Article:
Mortgage Electronic Registration Systems, Inc., the national mortgage nominee, has been on a winning streak in the lower courts with a long string of decisions that have upheld its right to foreclose and rejected borrowers’ claims that MERS doesn’t enjoy the same legal rights and standing as a lender.
Now that trend is starting to solidify as state appellate courts begin to weigh in.
The Michigan Supreme Court, in a November 16 order in Residential Funding Co. v. Saurman, held that MERS must be allowed to foreclose because it owns “an interest in the indebtedness secured by the mortgage” as a result of its secured lien on the properties.
The high court’s two-page order reversed a judgment of the Michigan Court of Appeals in favor of borrowers who executed mortgage instruments naming their respective lenders as “lender,” but designating MERS as the mortgagee. The mortgages in question provided that MERS, as nominee for the lender, had the right to foreclose and sell the properties.
When the borrowers defaulted, MERS started a non-judicial foreclosure proceeding under Michigan’s Foreclosure of Mortgages by Advertisement statute. It then purchased the properties at sheriffs’ sales, and quit-claimed the properties to Residential Funding Co. and Bank of New York Trust Co. When these entities filed eviction actions to remove the borrowers from the properties, the borrowers argued that the foreclosures had been invalid.
The borrowers argued that MERS did not fall within any of the three categories of mortgagees allowed to foreclose under Michigan law, even though the statute makes a clear distinction between an “owner of the indebtedness” and an “owner of an interest in the indebtedness secured by the mortgage.”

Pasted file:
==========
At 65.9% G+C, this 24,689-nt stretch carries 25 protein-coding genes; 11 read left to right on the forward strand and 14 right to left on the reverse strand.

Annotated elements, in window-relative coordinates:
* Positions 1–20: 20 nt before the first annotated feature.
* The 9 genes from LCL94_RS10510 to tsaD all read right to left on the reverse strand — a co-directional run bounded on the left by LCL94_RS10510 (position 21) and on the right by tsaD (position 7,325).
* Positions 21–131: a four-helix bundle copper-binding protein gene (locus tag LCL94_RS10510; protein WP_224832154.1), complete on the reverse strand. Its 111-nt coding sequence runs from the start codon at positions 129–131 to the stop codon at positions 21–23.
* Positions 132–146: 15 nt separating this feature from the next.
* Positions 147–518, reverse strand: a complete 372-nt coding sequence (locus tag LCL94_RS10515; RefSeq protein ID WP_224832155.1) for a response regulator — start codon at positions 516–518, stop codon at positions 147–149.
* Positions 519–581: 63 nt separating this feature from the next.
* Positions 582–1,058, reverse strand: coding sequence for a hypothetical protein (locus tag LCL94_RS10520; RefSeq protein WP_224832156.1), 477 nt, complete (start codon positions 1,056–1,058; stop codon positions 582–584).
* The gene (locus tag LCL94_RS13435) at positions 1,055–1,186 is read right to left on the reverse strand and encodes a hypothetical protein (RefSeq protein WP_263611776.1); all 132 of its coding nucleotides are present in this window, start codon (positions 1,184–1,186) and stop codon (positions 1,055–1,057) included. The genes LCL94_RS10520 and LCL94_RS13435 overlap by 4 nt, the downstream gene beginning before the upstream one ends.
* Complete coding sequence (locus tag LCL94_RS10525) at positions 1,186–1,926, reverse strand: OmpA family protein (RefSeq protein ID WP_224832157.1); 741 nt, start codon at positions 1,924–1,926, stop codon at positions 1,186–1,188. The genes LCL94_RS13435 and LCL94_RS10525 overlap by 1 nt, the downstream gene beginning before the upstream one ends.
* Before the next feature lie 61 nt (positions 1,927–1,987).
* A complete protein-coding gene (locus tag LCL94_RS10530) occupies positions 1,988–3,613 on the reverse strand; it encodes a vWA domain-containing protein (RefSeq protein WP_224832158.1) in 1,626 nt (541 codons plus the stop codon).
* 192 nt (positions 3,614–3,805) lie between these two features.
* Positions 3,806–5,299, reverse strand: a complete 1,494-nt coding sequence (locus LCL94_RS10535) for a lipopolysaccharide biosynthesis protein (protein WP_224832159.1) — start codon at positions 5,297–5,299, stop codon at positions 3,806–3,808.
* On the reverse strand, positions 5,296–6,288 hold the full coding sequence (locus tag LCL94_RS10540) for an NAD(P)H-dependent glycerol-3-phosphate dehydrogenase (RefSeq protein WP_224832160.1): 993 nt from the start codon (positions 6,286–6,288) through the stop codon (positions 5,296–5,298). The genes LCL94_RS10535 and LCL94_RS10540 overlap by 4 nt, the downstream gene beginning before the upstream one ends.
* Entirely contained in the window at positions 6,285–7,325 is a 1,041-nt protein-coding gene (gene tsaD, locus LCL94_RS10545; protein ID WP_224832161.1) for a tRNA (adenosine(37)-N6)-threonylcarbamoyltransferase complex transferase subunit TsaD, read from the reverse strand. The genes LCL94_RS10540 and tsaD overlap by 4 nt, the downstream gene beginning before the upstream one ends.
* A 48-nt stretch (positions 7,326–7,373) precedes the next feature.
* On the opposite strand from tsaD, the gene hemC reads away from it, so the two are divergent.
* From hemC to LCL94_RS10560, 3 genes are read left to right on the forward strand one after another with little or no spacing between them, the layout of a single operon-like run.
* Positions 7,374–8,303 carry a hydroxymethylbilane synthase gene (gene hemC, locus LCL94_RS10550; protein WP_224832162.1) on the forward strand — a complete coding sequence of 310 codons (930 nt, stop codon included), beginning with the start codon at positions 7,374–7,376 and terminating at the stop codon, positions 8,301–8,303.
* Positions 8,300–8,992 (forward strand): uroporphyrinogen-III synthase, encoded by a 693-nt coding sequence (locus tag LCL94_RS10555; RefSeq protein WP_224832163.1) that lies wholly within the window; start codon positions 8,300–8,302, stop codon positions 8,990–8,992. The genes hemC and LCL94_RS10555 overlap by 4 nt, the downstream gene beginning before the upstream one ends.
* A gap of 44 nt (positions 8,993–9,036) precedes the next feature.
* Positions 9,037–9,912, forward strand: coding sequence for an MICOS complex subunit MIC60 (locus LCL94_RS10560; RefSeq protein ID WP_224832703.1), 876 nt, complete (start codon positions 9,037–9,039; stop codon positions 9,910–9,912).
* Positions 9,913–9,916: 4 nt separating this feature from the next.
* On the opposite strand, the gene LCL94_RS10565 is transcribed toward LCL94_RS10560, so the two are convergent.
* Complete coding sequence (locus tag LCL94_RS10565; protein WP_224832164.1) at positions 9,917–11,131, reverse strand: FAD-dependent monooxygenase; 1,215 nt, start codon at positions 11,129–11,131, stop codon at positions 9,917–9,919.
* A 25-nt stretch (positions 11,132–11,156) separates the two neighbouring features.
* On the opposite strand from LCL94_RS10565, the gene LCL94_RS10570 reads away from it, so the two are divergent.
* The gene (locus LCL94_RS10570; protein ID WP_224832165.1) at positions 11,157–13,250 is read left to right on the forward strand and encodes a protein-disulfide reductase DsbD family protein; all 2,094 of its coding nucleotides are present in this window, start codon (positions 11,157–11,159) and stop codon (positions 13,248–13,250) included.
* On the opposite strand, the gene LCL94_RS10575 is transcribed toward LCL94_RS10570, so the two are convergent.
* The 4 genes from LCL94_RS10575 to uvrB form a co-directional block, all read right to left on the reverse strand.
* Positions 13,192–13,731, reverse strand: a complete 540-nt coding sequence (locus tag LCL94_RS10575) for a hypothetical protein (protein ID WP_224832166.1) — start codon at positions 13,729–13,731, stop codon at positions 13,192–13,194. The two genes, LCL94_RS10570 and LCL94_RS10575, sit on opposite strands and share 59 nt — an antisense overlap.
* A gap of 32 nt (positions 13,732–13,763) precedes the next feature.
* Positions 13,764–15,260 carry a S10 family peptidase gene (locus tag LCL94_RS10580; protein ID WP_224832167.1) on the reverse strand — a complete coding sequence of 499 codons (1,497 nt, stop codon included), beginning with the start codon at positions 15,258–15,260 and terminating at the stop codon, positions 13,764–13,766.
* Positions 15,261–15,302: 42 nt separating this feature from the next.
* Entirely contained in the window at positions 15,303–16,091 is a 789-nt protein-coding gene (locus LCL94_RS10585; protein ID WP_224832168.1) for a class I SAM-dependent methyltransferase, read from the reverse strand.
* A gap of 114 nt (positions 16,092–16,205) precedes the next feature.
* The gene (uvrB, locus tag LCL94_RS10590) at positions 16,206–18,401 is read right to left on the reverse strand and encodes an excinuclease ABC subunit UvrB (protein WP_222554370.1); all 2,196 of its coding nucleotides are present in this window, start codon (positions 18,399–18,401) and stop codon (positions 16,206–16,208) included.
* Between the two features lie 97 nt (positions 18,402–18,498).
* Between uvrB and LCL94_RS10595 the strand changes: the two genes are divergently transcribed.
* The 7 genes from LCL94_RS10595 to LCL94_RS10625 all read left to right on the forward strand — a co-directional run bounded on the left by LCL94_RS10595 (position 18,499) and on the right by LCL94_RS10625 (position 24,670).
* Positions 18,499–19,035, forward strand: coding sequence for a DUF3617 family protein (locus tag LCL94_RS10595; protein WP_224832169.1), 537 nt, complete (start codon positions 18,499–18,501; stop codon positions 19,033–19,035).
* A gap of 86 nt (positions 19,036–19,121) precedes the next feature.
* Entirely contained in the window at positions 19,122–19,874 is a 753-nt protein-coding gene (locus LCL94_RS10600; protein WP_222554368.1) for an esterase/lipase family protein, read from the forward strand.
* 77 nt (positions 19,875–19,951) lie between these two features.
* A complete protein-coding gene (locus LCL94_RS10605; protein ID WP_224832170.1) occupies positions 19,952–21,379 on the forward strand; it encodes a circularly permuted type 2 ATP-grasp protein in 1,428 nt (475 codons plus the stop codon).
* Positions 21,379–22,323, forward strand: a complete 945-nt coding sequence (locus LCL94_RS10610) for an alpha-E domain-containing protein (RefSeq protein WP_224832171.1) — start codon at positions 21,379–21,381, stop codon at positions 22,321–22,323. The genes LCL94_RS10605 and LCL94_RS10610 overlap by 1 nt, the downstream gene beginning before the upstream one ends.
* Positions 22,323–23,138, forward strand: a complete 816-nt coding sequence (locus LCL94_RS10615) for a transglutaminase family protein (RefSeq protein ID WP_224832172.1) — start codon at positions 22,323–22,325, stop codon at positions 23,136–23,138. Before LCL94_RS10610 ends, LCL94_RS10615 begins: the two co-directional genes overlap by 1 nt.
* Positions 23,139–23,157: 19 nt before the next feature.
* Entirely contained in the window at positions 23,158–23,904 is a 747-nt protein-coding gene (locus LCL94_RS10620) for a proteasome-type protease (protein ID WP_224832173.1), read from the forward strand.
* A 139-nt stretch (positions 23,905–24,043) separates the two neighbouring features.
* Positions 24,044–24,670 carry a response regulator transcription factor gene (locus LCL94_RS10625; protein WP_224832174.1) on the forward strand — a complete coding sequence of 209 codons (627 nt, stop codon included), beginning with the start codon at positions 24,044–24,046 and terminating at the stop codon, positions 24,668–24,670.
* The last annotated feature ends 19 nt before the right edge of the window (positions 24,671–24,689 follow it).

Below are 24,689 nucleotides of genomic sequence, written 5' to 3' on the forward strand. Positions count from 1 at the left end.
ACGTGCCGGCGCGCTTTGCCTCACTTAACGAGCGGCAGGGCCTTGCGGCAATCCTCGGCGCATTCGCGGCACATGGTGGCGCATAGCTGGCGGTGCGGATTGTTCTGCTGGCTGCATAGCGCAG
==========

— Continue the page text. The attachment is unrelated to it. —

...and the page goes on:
The Saurman court rejected the borrowers’ position. Although MERS’ ownership of an interest in the indebtedness “does not equate to an ownership interest in the note,” the justices concluded that MERS was nonetheless mortgagee of record, and therefore “owned a security lien on the properties, the continued existence of which was contingent upon the satisfaction of the indebtedness.”
Based on “established legal principles governing Michigan’s real property law,” the Saurman court held that mortgagees, such as MERS, have “a lien on the land to secure the debt,” and that MERS, as “an undisputed record holder of a mortgage,” had statutory authority to foreclose.
The ruling marks at least the fourth time this year that MERS has prevailed on the issue in a state appellate court. The Utah Court of Appeals and two California appellate courts have ruled in favor of MERS.
Ballard Spahr’s Consumer Financial Services Group has substantial experience in defending financial institutions against the kinds of claims advanced by borrowers in this case. The group is nationally recognized for its skill in litigation defense, its guidance in structuring and documenting new consumer financial services products, and its experience with the full range of federal and state consumer credit laws throughout the country. For more information, please contact Practice Leader Alan S. Kaplinsky, 215.864.8544 or email@example.com; Practice Leader Jeremy T. Rosenblum, 215.864.8505 or firstname.lastname@example.org; or Anthony C. Kaye, 801.531.3069, or email@example.com.
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